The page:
Today, the Blue Line runs from Revere and East Boston to a small part of downtown Boston. It stops at Wonderland, which used to be a greyhound racing track; Suffolk Downs, which still is a horse racing track; Revere Beach; Logan Airport; Government Center, where Boston City Hall is located; and the New England Aquarium. Free shuttle buses take travelers from the Airport MBTA Station to the terminals in the airport.[10]

The Blue Line is used less than any other MBTA subway line. About 17,880,000 people make trips on the Blue Line every year - about 76% less than the number of people who use the Red Line each year.[8]

Green LineEdit

Part of the green line is a street trolley. It runs along train tracks in the middle of Boston's streets. However, some of the Green Line is a subway (underground). This part of the Green Line goes from Cambridge to downtown Boston. The Green Line then splits into five different street trolleys that travel to different neighborhoods around Boston.[11]

Longwood Station on the D line, and the Longwood Medical Area Station on the E line, are within walking distance of multiple world-class hospitals, including Brigham and Women's Hospital, Beth Israel Deaconess Medical Center, Dana-Farber Cancer Institute, the Joslin Clinic for Diabetes, and Boston Children's Hospital.[11]

The Green Line is the second most popular subway line on the MBTA. The Red Line is used a little more often.[8]

Street TrolleysEdit

 
An E train traveling in traffic in the middle of the street

There are four different street trolleys. These Green Line trolleys are called the "B," "C," "D," and "E" trains. There are many trolley stops on the MBTA - 61 in total.[2]p.7

Each train but the "E" train splits off from the underground subway at Kenmore Station. This is the station closest to Fenway Park, where the Boston Red Sox play.[11]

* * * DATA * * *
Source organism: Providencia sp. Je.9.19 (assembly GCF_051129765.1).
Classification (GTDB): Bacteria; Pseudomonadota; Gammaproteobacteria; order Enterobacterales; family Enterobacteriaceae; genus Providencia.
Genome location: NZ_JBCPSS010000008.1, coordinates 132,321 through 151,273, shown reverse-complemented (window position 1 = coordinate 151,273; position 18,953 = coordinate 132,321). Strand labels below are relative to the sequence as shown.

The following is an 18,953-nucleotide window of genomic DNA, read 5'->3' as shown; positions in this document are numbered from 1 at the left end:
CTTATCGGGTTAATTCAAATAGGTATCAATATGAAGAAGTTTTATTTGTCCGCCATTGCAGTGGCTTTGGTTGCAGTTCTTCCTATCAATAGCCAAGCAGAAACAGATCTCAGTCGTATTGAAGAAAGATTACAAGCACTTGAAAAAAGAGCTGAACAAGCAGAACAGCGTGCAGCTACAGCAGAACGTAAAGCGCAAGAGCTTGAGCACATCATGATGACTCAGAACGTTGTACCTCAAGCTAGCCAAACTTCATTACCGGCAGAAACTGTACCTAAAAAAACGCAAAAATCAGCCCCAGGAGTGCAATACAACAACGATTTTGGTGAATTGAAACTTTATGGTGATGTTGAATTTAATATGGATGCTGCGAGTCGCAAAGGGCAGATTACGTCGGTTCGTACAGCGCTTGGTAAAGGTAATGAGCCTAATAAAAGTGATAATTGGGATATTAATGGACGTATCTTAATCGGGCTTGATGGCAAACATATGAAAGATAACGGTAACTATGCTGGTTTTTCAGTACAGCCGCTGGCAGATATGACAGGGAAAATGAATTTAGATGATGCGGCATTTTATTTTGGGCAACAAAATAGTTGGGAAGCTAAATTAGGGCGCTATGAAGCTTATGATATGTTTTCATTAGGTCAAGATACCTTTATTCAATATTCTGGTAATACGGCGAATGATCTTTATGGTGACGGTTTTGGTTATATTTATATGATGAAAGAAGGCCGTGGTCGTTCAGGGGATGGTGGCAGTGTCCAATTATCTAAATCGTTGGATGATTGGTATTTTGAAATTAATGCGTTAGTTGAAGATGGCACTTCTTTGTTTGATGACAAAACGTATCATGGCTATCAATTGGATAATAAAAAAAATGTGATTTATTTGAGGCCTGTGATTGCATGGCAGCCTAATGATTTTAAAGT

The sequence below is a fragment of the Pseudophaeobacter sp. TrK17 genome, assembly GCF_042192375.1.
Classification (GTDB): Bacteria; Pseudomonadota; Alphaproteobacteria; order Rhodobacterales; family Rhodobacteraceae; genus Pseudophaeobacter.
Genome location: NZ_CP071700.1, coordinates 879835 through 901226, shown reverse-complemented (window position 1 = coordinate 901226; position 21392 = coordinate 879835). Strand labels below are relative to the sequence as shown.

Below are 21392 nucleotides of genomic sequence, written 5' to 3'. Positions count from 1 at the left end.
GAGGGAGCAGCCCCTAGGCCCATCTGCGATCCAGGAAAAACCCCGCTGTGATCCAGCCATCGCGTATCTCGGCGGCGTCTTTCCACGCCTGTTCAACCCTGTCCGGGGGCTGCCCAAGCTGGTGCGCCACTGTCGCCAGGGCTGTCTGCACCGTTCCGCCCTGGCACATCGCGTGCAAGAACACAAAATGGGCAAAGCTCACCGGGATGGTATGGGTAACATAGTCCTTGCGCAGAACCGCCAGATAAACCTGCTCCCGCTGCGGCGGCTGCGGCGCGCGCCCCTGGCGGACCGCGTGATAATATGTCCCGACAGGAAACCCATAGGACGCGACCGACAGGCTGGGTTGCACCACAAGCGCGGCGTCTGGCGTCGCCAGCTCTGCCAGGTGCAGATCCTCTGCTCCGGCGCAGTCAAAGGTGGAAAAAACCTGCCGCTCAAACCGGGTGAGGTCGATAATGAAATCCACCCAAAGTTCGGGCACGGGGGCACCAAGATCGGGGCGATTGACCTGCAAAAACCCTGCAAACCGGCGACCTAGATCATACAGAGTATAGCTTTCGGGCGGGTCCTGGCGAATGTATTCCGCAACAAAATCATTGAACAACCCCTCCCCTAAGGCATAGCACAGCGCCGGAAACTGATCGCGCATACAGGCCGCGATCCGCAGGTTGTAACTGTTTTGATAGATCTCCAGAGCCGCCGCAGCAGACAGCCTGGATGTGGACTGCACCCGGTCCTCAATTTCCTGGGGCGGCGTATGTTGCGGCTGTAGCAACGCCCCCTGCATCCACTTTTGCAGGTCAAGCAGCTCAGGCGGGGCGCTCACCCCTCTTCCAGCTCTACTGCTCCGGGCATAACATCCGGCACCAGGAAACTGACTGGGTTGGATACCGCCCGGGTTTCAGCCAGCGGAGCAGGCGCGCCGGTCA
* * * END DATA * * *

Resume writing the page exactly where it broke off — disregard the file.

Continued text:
The E train splits off from the underground subway at Copley Station. Its stops include the Prudential Tower, the Boston Symphony Orchestra, Northeastern University, the Boston Museum of Fine Arts. Its last stop is at the VA Medical Center in Jamaica Plain.[11] It is the only part of the MBTA that runs on tracks in the middle of the street.[1]

Rapid bus linesEdit

 
Courthouse Silver Line Station

The MBTA has 4 rapid transit bus lines with a total of 30 stops. These are color-coded silver:[12]

  • SL1 travels from Logan Airport to South Station, stopping at the federal courthouse, World Trade Center, and each terminal at the airport
  • SL2 travels from the Boston Design Center to South Station. It stops at the federal courthouse and the World Trade Center on the way.
  • SL4 travels from Dudley Station to South Station. Dudley Station is a major station in Roxbury with connections to 16 different buses. The SL4's other stops include Tufts Medical Center and Chinatown.
  • SL5 travels from Dudley Station to Downtown Crossing. Downtown Crossing is a center of public transit in Boston, with connections to the Red, Orange, and Silver Lines, and 15 different buses. This is the most popular bus route on the MBTA. About 14,709 people ride this bus every day.[8]

Commuter BoatsEdit

 
A commuter boat arrives at Long Wharf from Charlestown

The MBTA also includes commuter boat lines:[13]

BusesEdit

The MBTA operates 174 different buses. Together, these buses travel a total of 745 miles, one way, each day.[2]p.e

The two most commonly used buses on the MBTA both average about 14,000 riders every day:[8]

  • The 66 bus, which runs from Harvard Square to Dudley Station
  • The 39 bus, which runs from Forest Hills (Jamaica Plain) to Back Bay

SummaryEdit

This table gives a summary of the different parts of the MBTA:

Color Type Number of Stations[2]p.7 Number of Trips in FY2013[2]p.7
     Purple Commuter Rail 138 35,323,276
     Blue (Dark) Subway 13 20,091,588
     Green Subway 12 72,207,726
     Green Trolley 61 3,216,191
     Orange Subway 19 61,002,832
     Red Subway 22 84,270,589
     Yellow Bus 174 111,730,664
     Blue (Light) Boat 12 1,253,167
TOTAL 451 389,802,860
 

Total number of trips on MBTA services in 2013[14]     Red Line (21%)     Orange Line (15.7%)     Blue Line (4.9%)     Green Line (17.5%)     Silver Line (2.3%)     MBTA Bus (27.8%)     MBTA Commuter Rail (9.9%)     MBTA Boat (0.3%)     The RIDE (0.5%)

CriticismEdit

SafetyEdit

Some travelers have brought up concerns about safety on the MBTA. In a 2011 article, Boston Magazine's Jason Schwartz described serious concerns about safety issues on the MBTA - like train fires, and crucial safety issues which he said the MBTA had not addressed. He wrote: "The system is broke, broken, and about to get a whole lot worse. No one on Beacon Hill [in the Massachusetts government] wants to address any of this ... History shows that it takes a tragedy - deaths - to fix something as basic as infrastructure. Hopefully Massachusetts won't wait for that."